In this early community, there were evidently some who either had not professed their faith in Jesus Christ, or they had professed their faith, they lived as though they had never heard of him.  The charge of hypocrisy is as old as the church.  There are always those who say one thing and do another.  There are always those who claim to believe and live as though they never heard of God’s love in Jesus Christ.  There’s nothing new in the charge being leveled against some in the early church.


But, if the old maxim is true, that “actions speak louder than words,” then the recipients of the First Letter of John were in a bit of trouble.  They claimed the Light of Christ, while continuing to stumble around in the dark.  They said they believed one thing and lived another. 


In a perfectly true, but pastorally dangerous charge, the author of the letter says that the people who live in such a way are living a lie.  “If we say that we have fellowship with him while we are walking in darkness, we lie and do not do what is true.”  Those are the kind of words that can get you in serious trouble as a preacher.  There’s no equivocation in the words.  If you say you believe and live as though you don’t, you are a liar.  That may reflect a lack of tact, or discretion, but the point is made: if you say you are a disciple of Jesus Christ, then your life should bear the evidence of that confession.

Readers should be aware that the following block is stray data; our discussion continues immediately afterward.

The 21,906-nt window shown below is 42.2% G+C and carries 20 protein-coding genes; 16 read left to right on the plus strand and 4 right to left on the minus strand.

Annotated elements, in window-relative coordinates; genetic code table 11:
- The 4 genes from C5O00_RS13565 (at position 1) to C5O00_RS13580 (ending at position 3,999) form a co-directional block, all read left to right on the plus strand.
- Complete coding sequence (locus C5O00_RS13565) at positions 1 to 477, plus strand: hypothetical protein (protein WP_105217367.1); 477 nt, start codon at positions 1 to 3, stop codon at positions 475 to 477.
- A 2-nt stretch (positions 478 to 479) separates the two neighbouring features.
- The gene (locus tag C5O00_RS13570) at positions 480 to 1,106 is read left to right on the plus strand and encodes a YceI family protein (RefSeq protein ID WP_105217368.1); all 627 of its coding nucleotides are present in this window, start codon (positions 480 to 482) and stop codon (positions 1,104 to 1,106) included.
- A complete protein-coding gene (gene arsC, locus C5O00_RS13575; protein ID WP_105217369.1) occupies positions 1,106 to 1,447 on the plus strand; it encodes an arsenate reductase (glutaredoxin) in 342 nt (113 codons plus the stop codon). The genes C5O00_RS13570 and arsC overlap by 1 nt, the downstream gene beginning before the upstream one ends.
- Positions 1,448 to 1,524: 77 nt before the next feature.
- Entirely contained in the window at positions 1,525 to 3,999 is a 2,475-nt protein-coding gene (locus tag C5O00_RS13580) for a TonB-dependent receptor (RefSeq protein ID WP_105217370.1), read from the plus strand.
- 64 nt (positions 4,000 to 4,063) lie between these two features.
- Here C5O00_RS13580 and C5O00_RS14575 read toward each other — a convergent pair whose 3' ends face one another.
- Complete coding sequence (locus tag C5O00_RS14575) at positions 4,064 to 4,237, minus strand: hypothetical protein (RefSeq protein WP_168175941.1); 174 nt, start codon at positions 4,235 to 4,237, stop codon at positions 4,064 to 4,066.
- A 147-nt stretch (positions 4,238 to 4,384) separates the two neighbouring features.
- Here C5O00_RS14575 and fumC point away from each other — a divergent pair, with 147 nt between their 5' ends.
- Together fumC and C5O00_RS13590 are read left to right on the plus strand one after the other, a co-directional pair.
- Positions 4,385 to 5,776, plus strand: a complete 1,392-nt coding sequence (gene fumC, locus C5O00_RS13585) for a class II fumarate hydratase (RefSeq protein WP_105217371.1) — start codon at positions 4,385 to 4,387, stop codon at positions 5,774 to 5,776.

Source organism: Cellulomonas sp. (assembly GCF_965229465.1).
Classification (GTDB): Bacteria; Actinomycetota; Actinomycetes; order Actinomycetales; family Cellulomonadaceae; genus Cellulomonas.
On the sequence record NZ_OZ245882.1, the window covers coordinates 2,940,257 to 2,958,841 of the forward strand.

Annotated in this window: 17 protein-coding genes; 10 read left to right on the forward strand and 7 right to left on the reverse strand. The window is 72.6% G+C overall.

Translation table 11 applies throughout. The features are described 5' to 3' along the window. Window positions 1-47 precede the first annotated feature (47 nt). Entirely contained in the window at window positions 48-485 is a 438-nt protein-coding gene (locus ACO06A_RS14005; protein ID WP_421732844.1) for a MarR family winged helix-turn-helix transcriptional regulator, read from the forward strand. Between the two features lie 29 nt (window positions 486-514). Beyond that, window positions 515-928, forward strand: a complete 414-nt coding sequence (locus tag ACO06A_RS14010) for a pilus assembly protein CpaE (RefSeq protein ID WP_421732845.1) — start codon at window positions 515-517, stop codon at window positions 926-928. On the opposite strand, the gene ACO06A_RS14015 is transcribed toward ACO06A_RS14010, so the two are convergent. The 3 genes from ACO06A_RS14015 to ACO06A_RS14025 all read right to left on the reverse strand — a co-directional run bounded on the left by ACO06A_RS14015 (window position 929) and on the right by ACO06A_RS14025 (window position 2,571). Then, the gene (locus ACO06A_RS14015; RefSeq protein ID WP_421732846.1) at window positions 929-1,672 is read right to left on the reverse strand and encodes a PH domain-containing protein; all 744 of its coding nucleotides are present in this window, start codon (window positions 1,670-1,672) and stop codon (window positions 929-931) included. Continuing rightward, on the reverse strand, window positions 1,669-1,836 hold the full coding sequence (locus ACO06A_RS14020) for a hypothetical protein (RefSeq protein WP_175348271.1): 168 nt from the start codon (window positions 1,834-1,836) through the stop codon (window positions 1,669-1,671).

When you stop and think about it for a moment, you’ll discover that one of the things that makes a community a community is shared beliefs and shared actions.  When groups of people – large and small – are united in purpose and plan, it can be an unstoppable force.  Look over the flow of history and you’ll find people from diverse backgrounds, coming together for a common good. 


When people faced a common threat, history tells us that they banded together to protect each other and stand against the threat.  When people had a common challenge, they joined forces to meet the challenge.  When people were uncertain, they gathered together and discerned the situation and acted accordingly. 


This is part of what makes a community a community – whether it is a city, a town, a club, a fraternity or sorority, a school, or a church.  Community is formed on the basis of shared values and shared behaviors.